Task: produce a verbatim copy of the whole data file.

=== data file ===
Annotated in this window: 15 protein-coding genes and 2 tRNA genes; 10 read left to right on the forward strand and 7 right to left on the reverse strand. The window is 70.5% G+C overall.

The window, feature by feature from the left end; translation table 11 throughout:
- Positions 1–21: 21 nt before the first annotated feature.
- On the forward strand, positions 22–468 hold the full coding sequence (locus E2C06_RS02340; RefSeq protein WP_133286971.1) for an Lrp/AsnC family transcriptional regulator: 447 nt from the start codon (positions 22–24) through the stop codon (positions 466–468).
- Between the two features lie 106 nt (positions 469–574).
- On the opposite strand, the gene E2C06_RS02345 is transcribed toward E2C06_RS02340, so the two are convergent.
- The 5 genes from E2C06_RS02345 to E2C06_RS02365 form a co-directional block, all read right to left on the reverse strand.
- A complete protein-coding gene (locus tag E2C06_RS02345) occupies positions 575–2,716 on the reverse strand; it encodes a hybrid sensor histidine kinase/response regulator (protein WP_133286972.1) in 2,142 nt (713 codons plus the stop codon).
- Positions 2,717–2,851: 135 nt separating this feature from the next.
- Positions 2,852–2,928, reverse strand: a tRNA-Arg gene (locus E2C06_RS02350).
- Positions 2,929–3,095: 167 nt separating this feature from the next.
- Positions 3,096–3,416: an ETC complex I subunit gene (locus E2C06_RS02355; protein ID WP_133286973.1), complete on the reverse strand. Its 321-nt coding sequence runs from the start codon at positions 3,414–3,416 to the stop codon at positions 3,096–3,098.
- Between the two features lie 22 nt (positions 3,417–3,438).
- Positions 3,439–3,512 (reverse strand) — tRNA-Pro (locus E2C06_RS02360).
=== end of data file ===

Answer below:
Annotated in this window: 15 protein-coding genes and 2 tRNA genes; 10 read left to right on the forward strand and 7 right to left on the reverse strand. The window is 70.5% G+C overall.

The window, feature by feature from the left end; translation table 11 throughout:
- Positions 1–21: 21 nt before the first annotated feature.
- On the forward strand, positions 22–468 hold the full coding sequence (locus E2C06_RS02340; RefSeq protein WP_133286971.1) for an Lrp/AsnC family transcriptional regulator: 447 nt from the start codon (positions 22–24) through the stop codon (positions 466–468).
- Between the two features lie 106 nt (positions 469–574).
- On the opposite strand, the gene E2C06_RS02345 is transcribed toward E2C06_RS02340, so the two are convergent.
- The 5 genes from E2C06_RS02345 to E2C06_RS02365 form a co-directional block, all read right to left on the reverse strand.
- A complete protein-coding gene (locus tag E2C06_RS02345) occupies positions 575–2,716 on the reverse strand; it encodes a hybrid sensor histidine kinase/response regulator (protein WP_133286972.1) in 2,142 nt (713 codons plus the stop codon).
- Positions 2,717–2,851: 135 nt separating this feature from the next.
- Positions 2,852–2,928, reverse strand: a tRNA-Arg gene (locus E2C06_RS02350).
- Positions 2,929–3,095: 167 nt separating this feature from the next.
- Positions 3,096–3,416: an ETC complex I subunit gene (locus E2C06_RS02355; protein ID WP_133286973.1), complete on the reverse strand. Its 321-nt coding sequence runs from the start codon at positions 3,414–3,416 to the stop codon at positions 3,096–3,098.
- Between the two features lie 22 nt (positions 3,417–3,438).
- Positions 3,439–3,512 (reverse strand) — tRNA-Pro (locus E2C06_RS02360).